Maintaining your vehicle so it can perform its best doesn’t have to eat into your budget. It’s not uncommon knowledge that sending your car to be maintained by a professional crew can send you into a sticker shock episode. Many of the common tasks can be done at home by yourself so long as you have the basic knowledge and basic tools.
How Often Does a Car Need A Tune Up?
A tune up is defined as servicing a vehicle to ensure it functions properly and safely. While a tune up can eliminate most problems, it’s not solution for every problem. While you can consult your user manual for your vehicle, here are a few signs to look for when considering if your vehicle needs a tune up:
- Your once gas efficient car now consumes gas greedily.
- Power seems low or lacking.
- The idle is unpredictable and may stall
- Your car misfires on the occasion
- Runs roughly especially when first started
- Engine no longer runs smoothly
- Engine is more difficult to start.
Tools To Have On Hand Before You Start
Doing the job correctly is partially dependent on having the right tools. Here’s a small list of what you’ll need:
- Several wrenches, or just an adjustable wrench
- A torque wrench
- Socket and ratchet set
- Torque wrench
- Philips screwdriver
- Flathead screwdriver
- A jack
If you don’t already have these tools on hand, consider purchasing them at your local home improvement store. Don’t be tempted to purchase tools that are cheap. Find tools that are comfortable to hold and the handles are strong. You don’t want a wrench breaking when you need it the most.
Other than the tools you’ll be purchasing, you need to purchase the new auto parts if you’re going to be replacing anything. Online auto stores make it easy for you by enabling you to enter information about your car to match you with the proper parts. If an online store is out of question, visit your local auto part store and tell them what you need. Most likely they’ll help you get the right part the first time. If you don’t get the right part, hold onto the receipt so you can exchange the wrong part for the right one.
Replacing Your Drive Belt
You’ll need to replace your drive belt when it’s broken or worn. If your car happens to squeal when you first start it up in the morning, chances are it’s a drive belt. If you’re not sure, look your drive belt over for any signs of cracks, daily wear and tear and even lack of firmness.
Replacing an Alternator or the Battery
If your car has a hard time starting, it might be time to take a look at the alternator and or battery. Using a multimeter to test your alternator will help you quickly find out if the alternator is to blame. This handy device will display the power levels and whether or not your alternator or battery are dead. If either your battery or alternator are dead, you’ll need to replace it. Locating the alternator may be a little difficult for newbies, consulting the user manual that came with your car will usually make this painless. A battery may cease to work if you accidentally left a car door open overnight (even partially) or even the lights. You may try jumping the batter to see if this breathes new life into the battery.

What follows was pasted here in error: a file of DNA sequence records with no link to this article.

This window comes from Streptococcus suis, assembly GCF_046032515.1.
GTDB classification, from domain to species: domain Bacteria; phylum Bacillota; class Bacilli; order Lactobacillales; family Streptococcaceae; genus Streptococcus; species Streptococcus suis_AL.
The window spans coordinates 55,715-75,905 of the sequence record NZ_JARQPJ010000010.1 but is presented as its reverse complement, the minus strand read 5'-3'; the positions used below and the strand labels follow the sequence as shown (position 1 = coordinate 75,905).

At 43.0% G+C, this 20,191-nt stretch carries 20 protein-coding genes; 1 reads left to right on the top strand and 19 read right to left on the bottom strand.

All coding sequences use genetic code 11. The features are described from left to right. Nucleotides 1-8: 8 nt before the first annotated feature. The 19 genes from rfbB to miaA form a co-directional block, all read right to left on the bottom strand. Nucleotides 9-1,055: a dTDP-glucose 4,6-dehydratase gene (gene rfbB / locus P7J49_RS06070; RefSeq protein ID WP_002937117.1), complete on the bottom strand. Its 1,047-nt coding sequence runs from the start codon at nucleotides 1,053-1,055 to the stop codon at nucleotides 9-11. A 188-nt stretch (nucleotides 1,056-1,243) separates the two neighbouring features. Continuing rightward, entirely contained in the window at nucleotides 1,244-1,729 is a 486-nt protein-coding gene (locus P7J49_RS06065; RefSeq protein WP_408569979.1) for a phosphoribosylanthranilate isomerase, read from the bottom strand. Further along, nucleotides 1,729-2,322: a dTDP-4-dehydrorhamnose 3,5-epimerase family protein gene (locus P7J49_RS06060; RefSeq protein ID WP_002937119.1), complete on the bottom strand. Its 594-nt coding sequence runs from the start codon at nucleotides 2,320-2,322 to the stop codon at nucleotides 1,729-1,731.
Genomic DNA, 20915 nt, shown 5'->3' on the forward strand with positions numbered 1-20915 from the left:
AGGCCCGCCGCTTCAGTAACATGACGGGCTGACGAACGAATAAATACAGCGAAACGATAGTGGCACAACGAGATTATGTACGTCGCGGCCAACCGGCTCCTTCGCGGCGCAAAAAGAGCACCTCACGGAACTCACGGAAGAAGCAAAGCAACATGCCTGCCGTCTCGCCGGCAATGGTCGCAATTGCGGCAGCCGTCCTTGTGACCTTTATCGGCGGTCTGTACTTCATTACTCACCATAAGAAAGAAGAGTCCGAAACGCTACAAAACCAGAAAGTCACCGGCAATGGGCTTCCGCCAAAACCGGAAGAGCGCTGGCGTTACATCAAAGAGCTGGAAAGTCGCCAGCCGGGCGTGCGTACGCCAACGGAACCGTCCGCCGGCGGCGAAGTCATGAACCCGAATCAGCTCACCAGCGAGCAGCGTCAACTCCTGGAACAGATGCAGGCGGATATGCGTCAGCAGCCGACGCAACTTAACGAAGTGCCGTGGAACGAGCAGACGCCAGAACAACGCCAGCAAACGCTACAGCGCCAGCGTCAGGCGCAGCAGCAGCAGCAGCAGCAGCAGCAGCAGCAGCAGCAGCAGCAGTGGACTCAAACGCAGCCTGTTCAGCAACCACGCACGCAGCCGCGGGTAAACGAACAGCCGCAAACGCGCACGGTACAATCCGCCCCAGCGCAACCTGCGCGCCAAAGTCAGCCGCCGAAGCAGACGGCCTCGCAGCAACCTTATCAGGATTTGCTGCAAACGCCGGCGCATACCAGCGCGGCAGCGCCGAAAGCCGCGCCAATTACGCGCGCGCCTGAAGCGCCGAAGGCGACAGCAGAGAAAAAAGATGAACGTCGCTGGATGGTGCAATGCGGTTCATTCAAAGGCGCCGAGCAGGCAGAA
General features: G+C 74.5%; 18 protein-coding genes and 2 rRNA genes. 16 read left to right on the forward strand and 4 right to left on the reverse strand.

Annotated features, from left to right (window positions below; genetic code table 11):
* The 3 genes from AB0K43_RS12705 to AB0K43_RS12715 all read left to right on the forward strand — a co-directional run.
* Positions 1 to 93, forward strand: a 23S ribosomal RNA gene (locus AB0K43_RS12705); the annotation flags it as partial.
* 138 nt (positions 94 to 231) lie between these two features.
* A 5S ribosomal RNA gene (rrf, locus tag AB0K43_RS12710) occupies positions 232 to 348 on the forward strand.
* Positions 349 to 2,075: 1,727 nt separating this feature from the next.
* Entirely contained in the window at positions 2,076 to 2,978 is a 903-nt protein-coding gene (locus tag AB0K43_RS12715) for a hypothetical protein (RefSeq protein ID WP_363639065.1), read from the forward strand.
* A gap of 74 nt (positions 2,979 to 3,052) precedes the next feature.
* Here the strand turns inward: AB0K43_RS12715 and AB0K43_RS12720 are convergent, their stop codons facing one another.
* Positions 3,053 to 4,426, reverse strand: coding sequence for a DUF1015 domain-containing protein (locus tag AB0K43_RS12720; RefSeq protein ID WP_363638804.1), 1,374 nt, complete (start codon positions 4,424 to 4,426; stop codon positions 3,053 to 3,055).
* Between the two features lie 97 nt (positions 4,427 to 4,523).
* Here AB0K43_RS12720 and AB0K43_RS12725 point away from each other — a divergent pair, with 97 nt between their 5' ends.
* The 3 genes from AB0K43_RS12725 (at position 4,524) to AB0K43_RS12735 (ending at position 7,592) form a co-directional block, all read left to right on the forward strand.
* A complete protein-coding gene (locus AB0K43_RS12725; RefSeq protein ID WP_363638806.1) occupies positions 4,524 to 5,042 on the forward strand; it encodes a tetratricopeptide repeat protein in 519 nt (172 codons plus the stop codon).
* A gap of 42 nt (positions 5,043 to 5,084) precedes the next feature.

Brake pads are an essential function you can’t afford to skimp on when it comes to preventive maintenance. The brake pads will begin to make squealing noises whenever you decide to glide to a stop. Grinding noises are a different story. If you hear grinding noises, it’s probably best to consult the advice of an expert. Take the car to a repair shop to be serviced.
How to Fix Leaks and Avoid Damaging Your Driveway
If you back your car out of the driveway or its parking spot and you happen to see liquid puddles where your car was, chances are your car has a leak. They come in a variety of colors from orange to green and even orange. After you first notice the leak, pop the hood on your car and see if you can locate the source. Be careful! If you’re lucky, you may find the source dripping from a hose or a plastic part. Don’t touch it! The liquid will more than likely be scorching hot. To fix the problem, remove the hose and replace it with a new one. If you can’t seem to locate the leak, consider turning the car over to a professional.
Some Other Common Tasks That Are Performed During a Tune Up
- Oil Changes are essential to keep your motor performing its best. Most people recommend scheduling an oil change every 3,000 miles. While you can do this at home, proper disposal of the old oil can be very messy and dangerous. Consider finding a shop nearby that can do it for you.
- Spark plug and wires are some of the things that are responsible for starting your vehicle. If your spark plug can’t get a proper contact, your gas mileage may go down, the car may be difficult to start and emissions will most likely fail your vehicle.
- Replacing the air filter prevents harmful debris and particles from getting into your engine. If you put off maintain the air filter, your vehicle will suck the debris in and collect. This will cause poor gas mileage and even your engine’s performance.
- Replacing a fuel filter is an intimidating task because you’re working directly with fuel. If you don’t know how to do this or never learned how to do it, consider seeking the advice of a professional at your local auto part shop. Most professionals are all too happy to show you how to do this simple but intimidating task.
While this article is not a comprehensive to do list on auto maintenance, it’s basic and provides an ample starting list for vehicle maintenance.